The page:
Moai (Easter Island, 16th century)
This Pacific island is famous for its unique monolithic human figures.
Moai, Rapa Nui, monolithic statue, Easter Island, Easter, World Heritage, Pacific Ocean, Polynesia, statue, Chile, ritual, Jacob Roggeveen, religious, island, forest destroying, modern history, visual arts, native, volcanic, volcanic activity, history, art
- How far off from the coast of South America is Easter Island located?
- What is the official language in Easter Island?
- What is the island's name in the language of native Easter Islanders?
- What is the area of Easter Island?
- Who was the first recorded European visitor of Easter Island?
- In which year did Jacob Roggeveen arrive at the island?
- How many monolithic statues are there on Easter Island?
- What are the island's monolithic statues called in the language of native Easter Islanders?
- Which continent is closest to Easter Island?
- What is the capital of Easter Island?
- Who named the island?
- What is the average height of moais?
- What is the average mass of the moai statues?
- What rock was NOT used for making moai statues?
- What is the special headdress placed on top of some moai statues called?
- What do the moai statues face?
- Is it true that the enormous statues could not be moved, therefore they were carved where they were intended to stand?
- How did natives move the moai statues?
- What was the height of the largest moai?
- What was the weight of the heaviest moai?
- Is it true that moai statues have only heads, but no bodies?
- In which museum is the Hoa Hakananai'a currently on display?
- Is it true that one of the moai statues represents a kneeling figure?
- What is the only kneeling moai statue called?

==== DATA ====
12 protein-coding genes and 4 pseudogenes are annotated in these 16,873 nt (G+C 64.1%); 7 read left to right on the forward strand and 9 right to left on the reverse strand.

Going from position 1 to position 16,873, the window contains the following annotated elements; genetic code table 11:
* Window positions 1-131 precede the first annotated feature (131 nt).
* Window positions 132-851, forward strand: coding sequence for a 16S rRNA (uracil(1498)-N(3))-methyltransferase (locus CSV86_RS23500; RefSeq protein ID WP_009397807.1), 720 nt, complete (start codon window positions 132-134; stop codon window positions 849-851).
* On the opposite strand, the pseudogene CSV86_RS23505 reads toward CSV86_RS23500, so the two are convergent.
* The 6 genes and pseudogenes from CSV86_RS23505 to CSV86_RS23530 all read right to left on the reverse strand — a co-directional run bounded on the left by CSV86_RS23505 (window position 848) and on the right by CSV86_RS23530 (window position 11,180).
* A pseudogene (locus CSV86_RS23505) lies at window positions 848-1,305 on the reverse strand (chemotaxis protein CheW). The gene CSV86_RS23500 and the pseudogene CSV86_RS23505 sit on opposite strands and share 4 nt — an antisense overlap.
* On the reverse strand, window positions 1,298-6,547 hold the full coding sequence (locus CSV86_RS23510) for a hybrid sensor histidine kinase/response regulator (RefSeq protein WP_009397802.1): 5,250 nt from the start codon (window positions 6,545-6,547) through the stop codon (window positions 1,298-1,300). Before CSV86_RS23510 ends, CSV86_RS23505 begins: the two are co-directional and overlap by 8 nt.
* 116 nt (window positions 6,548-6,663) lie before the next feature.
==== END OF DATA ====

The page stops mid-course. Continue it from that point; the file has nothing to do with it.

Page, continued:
- What are the raised stone platforms that some of the moais stand on called?
- What bird is represented on the back of the Hoa Hakananai'a moai?
- What was Easter Island named after?
- What shape is Easter Island?
- Where is Easter Island located?
- Which country does Easter Island belong to?
- Easter Island (Rapa Nui)
- Ahu Akivi
- Terevaka - The peak of this volcano is the highest point of the island (507 m).
- Ahu Nau Nau
- Ahu Tongariki
- Rano Raraku
- Rano Kau
- pukao - Carved hats or topknots placed on top of some moai statues; they probably indicated rank.
- Anakena - One of the two sandy sections of the otherwise rocky coastline of Easter Island.
- moai - The name of the monolithic statues in Rapa Nui language. By the beginning of the 21st century, 887 of them were found.
- Ahu Nau Nau - It is a raised stone platform with an altar. It was a sacred place.
Anakena Ahu Atore
- moai - This was the first statue on the island to be re-erected by Thor Heyerdahl and his team in 1956.
- Ahu Ature Huki
- moai - The average height of the statues was 4.05 m, with an average mass of 12.5 t.
- Hoa Hakananai'a - It was made of basalt rock. It is 2.42 m tall and weighs approx. 4 t. The name may mean lost (or stolen) friend. It is currently housed in the British Museum.
- rapa - A paddle, smaller than an ao.
- ao - A paddle used as an accessory for ceremonial dance. It symbolises power and masculinity.
- maro - A belt.
- komari - Bas-relief vulva symbols (4).
- manutara - A small bird, probably a sooty tern.
- tangata manu - 'Bird-man'. The left side is male, the right side is female.
Easter Island, today a special territory belonging to Chile, is located in the Pacific Ocean, about 3,500 km off the Chilean coast. It was named by the Dutch navigator Jacob Roggeveen, who was the first European to visit the island on Easter Sunday, 1722.
The island is famous for its monolithic statues, unique works of art created by the native inhabitants. These statues, called moais, were carved out of volcanic rock found on the island.
The statues were enormously large and heavy, so the question of how they were transported has long been a mystery.
Most of the moais were erected on the coast, on ceremonial stone platforms called ahus. They faced the centre of the island. Contrary to popular belief, these statues are not only giant heads; they also have bodies with arms. However, they have no legs.
Today, Easter Island has a population of about 6,000 inhabitants. Nearly half of its territory belongs to the Rapa Nui National Park, which became a UNESCO World Heritage Site in 1995. The capital of the island is Hanga Roa. With its unique archaeological sites and pleasant climate, the island attracts thousands of tourists every year.
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